In Uganda, value addition that is very critical in upgrading the entire potato value chain remains limited. Benefits of value addition include the preservation of surpluses from one season to another, easy handling of products during storage and transportation, reduction of transportation costs and production of convenience foods in response to changing lifestyles, and availing products with improved nutritional content. Value addition also builds bridges between agriculture and industry sectors, and creates jobs mainly for the youth who usually shun the traditional farming activities.However, one of the major factors that plunders value addition in the Ugandan potato value chain may not be more of lack of the required potato varieties, but rather knowing very little on the processing properties (physical and chemical characteristics) of the varieties grown in the country. Uganda is not short of potato farmers to produce the volumes processors need. The challenge is the mismatch between what varieties and properties of potato farmers grow and what processors need. Whereas farmers continue lamenting of limited market for their harvests, processors are not happy with the quality of potato farmers supply. Consequently, there is less and less and less. Farmers market less, processors demand and process less, and consumers access less value added products.Why then look on when forming a partnership with other Institutions, farmers and communities solves these challenges? The main reason Makerere University has struck a partnership deal with Uganda Industrial Research Institute (UIRI) in a Community Action Research Programme (CARP+). By its design, the project targets strengthening synergies and working relationships of the University (students and researchers) and the farming community to enhance the capacity of potato value chain actors. Working closely with UIRI, a government of Uganda incubation facility, the CARP+ Project is screening the major potato varieties grown in Uganda for processing qualities. How great it is Makerere University associating herself to UIRI’s mission of improving capacity and competence of local entrepreneurs in undertaking viable industrial production processes and producing high quality, marketable products!
Located in the cultivated terraces and beautiful rolling hills of Kabale in South-western Uganda, UIRI is not only contributing to the CARP+ Project her experienced personnel in potato processing and providing incubation services, but also the processing equipment and the established network with potato farmers. With diverse and modern equipment and machines needed to produce potato products such as crisps, French fries and potato flour, there is no better organisation Makerere University would have partnered with. The UIRI incubation plant with such machines as peelers, slicers, blanching, fryers, and driers, has capacity to produce a range of potato-based value added products.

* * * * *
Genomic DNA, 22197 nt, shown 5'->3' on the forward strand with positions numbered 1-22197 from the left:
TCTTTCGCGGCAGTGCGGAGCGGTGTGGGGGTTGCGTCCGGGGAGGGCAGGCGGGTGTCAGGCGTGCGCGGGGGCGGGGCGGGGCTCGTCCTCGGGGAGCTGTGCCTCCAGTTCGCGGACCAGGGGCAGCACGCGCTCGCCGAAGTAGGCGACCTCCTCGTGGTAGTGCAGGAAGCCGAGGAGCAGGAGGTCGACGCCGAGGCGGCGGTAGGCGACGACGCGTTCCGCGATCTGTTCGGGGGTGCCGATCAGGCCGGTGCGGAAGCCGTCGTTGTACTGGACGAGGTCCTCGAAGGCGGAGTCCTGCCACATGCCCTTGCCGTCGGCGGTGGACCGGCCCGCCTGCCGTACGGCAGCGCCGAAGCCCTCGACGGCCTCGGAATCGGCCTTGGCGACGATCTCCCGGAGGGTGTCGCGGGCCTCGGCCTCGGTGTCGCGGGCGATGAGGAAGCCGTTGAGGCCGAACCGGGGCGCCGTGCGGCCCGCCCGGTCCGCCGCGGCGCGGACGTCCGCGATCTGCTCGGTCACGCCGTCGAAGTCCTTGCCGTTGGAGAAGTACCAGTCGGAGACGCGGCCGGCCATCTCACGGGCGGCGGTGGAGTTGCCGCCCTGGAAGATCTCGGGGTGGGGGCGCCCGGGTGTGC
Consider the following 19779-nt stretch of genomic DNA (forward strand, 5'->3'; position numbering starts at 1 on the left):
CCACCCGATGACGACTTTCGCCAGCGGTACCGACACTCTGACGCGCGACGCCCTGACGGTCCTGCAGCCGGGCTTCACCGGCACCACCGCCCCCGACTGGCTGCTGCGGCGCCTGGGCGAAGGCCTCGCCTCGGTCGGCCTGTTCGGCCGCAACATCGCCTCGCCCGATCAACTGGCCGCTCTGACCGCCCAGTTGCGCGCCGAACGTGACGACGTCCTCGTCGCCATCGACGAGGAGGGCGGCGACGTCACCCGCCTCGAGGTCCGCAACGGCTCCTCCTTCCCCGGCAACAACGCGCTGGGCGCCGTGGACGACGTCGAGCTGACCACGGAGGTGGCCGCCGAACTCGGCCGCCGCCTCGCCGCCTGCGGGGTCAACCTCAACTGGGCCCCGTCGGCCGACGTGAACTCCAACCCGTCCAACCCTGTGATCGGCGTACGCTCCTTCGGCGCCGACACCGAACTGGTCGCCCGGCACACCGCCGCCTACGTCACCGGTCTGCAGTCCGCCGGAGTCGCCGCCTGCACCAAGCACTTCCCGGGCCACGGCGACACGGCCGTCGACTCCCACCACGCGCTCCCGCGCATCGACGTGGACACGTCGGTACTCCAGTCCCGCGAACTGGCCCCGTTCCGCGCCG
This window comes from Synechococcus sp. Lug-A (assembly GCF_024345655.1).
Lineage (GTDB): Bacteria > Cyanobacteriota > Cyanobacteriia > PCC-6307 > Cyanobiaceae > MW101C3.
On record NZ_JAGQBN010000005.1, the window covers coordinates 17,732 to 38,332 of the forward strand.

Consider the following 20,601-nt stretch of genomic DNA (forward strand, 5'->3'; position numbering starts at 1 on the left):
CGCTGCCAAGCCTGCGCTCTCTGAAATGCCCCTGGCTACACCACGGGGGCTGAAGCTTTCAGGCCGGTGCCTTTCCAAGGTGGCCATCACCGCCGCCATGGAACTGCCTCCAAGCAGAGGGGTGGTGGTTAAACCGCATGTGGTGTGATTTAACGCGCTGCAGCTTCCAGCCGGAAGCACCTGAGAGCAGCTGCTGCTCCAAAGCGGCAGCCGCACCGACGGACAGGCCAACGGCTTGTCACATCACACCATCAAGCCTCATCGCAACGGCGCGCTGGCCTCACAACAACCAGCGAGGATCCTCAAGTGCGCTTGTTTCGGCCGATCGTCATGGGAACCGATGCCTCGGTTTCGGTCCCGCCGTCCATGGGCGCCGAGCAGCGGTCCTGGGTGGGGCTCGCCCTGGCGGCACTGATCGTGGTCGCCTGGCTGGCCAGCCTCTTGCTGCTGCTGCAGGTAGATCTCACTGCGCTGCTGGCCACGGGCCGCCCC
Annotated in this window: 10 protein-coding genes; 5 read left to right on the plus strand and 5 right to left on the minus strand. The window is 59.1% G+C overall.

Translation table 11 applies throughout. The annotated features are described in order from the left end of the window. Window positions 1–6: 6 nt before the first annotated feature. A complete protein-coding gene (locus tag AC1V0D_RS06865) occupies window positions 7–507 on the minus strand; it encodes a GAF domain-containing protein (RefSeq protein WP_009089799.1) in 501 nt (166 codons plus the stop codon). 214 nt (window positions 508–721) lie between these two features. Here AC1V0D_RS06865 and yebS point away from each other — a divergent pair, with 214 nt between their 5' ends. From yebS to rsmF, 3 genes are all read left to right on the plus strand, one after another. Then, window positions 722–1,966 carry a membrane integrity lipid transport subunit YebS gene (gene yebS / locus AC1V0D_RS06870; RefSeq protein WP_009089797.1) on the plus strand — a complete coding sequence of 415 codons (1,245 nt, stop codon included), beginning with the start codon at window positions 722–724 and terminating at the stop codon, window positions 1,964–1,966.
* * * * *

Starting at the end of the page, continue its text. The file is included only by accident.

Having established the processing properties of the existing potato varieties in Uganda, the Makerere University-UIRI partnership will develop and test innovative potato-based value added products with potential for commercialisation. What is convincingly possible is viable production of frozen fries and quality snacks from potato varieties the smallholder farmers are conversantly growing but currently not used by processors. One of the main research outputs expected from the CARP+ Project is characterization of the locally grown varieties in Uganda. This will provide the unavoidable information on the physicochemical and processing properties of these varieties, the cornerstone on which value addition and processing is based.
Subsequently, the partnership will venture into developing an intermediate product for making French fries, and testing its viability. What would hinder the commercialisation of this product given the growing demand for French fries by both the local community and urban restaurants is at this point in time not a question. The demand for and utilisation of the locally grown potato varieties will eventually increase, postharvest losses will reduce and the farm supply of potato will stabilise. The information generated will also benefit other researchers, processors in product development, market analysis and investment in other potato-based products
Much as the Makerere-UIRI partnership strengthens the relationship and increases the visibility of the two Institutions, more benefits are to be enjoyed by the potato value chain actors, the potato growing community and the nation at large. What the partnership expects from the community is providing value chain actors that need capacity building in supplying the required quantity of potato with required processing properties, and those who need processing and entrepreneurship skills. In a participatory mode, the CARP+ Project will do the needful; thanks to the funding from the MasterCard Foundation through RUFORUM.
By Napoleon Kajunju, Msc Student and MUGISHA CV 2018; CARP+ Project PI